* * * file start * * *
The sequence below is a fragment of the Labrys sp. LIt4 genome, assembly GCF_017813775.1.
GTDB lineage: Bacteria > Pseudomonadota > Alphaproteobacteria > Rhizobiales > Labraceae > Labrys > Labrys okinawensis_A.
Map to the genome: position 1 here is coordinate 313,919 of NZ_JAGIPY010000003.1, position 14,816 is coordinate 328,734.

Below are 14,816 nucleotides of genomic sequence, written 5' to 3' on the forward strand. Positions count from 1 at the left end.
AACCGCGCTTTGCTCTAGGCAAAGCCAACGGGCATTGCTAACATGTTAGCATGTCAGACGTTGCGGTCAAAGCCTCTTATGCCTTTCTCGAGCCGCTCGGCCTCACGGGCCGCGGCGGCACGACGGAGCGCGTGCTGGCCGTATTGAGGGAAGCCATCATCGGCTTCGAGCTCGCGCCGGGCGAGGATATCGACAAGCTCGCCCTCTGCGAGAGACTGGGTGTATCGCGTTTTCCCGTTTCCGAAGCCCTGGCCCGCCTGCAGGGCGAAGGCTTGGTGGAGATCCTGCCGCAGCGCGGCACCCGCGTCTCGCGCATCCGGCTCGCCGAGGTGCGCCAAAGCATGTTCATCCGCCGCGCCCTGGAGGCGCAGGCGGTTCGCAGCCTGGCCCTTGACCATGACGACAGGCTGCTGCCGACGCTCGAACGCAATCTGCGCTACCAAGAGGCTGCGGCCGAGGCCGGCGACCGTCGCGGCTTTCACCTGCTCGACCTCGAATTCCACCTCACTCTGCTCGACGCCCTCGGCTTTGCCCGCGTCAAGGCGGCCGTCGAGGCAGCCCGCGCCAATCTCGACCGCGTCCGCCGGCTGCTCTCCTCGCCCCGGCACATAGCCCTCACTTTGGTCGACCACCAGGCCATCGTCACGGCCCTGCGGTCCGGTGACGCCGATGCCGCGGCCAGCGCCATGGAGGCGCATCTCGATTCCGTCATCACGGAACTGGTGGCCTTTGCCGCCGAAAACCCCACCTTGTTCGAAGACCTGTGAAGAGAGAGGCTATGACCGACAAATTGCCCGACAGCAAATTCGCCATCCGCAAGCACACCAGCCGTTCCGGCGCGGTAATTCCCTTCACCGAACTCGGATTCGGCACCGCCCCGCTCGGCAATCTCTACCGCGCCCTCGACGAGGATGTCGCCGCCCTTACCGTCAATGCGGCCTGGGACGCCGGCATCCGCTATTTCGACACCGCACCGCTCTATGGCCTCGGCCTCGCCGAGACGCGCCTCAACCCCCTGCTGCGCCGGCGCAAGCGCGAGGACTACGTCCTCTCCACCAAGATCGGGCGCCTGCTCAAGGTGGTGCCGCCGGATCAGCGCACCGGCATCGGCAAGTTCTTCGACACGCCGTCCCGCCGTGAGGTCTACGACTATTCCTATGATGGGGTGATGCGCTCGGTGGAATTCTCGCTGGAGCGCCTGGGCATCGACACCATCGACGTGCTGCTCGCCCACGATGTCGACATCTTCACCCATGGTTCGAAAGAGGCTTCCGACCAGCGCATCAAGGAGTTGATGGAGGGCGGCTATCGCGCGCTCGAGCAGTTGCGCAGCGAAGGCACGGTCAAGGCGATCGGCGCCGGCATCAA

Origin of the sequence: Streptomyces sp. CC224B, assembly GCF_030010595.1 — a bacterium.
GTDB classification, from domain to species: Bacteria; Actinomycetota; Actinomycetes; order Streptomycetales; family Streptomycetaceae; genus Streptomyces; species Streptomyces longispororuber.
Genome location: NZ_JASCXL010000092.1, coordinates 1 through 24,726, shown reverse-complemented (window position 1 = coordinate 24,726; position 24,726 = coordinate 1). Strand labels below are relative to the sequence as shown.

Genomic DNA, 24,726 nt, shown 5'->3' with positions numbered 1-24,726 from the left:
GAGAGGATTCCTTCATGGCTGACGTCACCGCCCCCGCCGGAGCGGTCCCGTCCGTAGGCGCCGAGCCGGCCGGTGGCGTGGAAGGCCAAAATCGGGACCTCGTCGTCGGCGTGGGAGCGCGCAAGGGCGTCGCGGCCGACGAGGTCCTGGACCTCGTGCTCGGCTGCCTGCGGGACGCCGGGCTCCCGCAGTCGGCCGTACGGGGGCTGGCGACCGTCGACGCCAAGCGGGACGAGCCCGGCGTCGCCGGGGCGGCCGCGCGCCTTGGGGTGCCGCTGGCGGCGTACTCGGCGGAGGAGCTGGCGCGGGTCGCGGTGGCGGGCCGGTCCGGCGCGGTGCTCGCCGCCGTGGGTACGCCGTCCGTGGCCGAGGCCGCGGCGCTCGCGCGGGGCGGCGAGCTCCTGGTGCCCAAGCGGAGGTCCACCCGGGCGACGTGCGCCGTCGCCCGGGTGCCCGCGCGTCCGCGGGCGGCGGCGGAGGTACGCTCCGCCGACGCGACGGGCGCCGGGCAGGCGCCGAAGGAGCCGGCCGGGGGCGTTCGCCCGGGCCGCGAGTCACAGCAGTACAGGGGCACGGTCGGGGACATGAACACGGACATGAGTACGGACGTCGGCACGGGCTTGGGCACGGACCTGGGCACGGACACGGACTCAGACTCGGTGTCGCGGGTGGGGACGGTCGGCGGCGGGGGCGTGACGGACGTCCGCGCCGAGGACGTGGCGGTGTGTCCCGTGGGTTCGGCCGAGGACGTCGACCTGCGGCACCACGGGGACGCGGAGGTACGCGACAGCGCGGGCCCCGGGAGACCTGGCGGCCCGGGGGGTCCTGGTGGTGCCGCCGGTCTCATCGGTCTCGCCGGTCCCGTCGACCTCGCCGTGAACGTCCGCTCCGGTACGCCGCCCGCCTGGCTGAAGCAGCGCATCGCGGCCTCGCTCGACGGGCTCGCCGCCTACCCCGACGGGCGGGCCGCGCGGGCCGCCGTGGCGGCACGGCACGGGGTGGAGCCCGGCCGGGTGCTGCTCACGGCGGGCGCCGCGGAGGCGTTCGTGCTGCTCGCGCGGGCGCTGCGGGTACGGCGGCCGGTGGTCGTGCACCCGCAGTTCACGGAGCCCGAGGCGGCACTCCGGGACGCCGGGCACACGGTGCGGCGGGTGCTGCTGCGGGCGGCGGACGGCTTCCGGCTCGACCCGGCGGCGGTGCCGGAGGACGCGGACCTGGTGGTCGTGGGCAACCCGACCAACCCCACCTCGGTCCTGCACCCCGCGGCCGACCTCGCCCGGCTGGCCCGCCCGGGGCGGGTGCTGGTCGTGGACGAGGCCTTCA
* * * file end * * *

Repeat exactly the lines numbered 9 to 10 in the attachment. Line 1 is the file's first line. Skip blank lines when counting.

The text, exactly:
Genomic DNA, 24,726 nt, shown 5'->3' with positions numbered 1-24,726 from the left:
GAGAGGATTCCTTCATGGCTGACGTCACCGCCCCCGCCGGAGCGGTCCCGTCCGTAGGCGCCGAGCCGGCCGGTGGCGTGGAAGGCCAAAATCGGGACCTCGTCGTCGGCGTGGGAGCGCGCAAGGGCGTCGCGGCCGACGAGGTCCTGGACCTCGTGCTCGGCTGCCTGCGGGACGCCGGGCTCCCGCAGTCGGCCGTACGGGGGCTGGCGACCGTCGACGCCAAGCGGGACGAGCCCGGCGTCGCCGGGGCGGCCGCGCGCCTTGGGGTGCCGCTGGCGGCGTACTCGGCGGAGGAGCTGGCGCGGGTCGCGGTGGCGGGCCGGTCCGGCGCGGTGCTCGCCGCCGTGGGTACGCCGTCCGTGGCCGAGGCCGCGGCGCTCGCGCGGGGCGGCGAGCTCCTGGTGCCCAAGCGGAGGTCCACCCGGGCGACGTGCGCCGTCGCCCGGGTGCCCGCGCGTCCGCGGGCGGCGGCGGAGGTACGCTCCGCCGACGCGACGGGCGCCGGGCAGGCGCCGAAGGAGCCGGCCGGGGGCGTTCGCCCGGGCCGCGAGTCACAGCAGTACAGGGGCACGGTCGGGGACATGAACACGGACATGAGTACGGACGTCGGCACGGGCTTGGGCACGGACCTGGGCACGGACACGGACTCAGACTCGGTGTCGCGGGTGGGGACGGTCGGCGGCGGGGGCGTGACGGACGTCCGCGCCGAGGACGTGGCGGTGTGTCCCGTGGGTTCGGCCGAGGACGTCGACCTGCGGCACCACGGGGACGCGGAGGTACGCGACAGCGCGGGCCCCGGGAGACCTGGCGGCCCGGGGGGTCCTGGTGGTGCCGCCGGTCTCATCGGTCTCGCCGGTCCCGTCGACCTCGCCGTGAACGTCCGCTCCGGTACGCCGCCCGCCTGGCTGAAGCAGCGCATCGCGGCCTCGCTCGACGGGCTCGCCGCCTACCCCGACGGGCGGGCCGCGCGGGCCGCCGTGGCGGCACGGCACGGGGTGGAGCCCGGCCGGGTGCTGCTCACGGCGGGCGCCGCGGAGGCGTTCGTGCTGCTCGCGCGGGCGCTGCGGGTACGGCGGCCGGTGGTCGTGCACCCGCAGTTCACGGAGCCCGAGGCGGCACTCCGGGACGCCGGGCACACGGTGCGGCGGGTGCTGCTGCGGGCGGCGGACGGCTTCCGGCTCGACCCGGCGGCGGTGCCGGAGGACGCGGACCTGGTGGTCGTGGGCAACCCGACCAACCCCACCTCGGTCCTGCACCCCGCGGCCGACCTCGCCCGGCTGGCCCGCCCGGGGCGGGTGCTGGTCGTGGACGAGGCCTTCA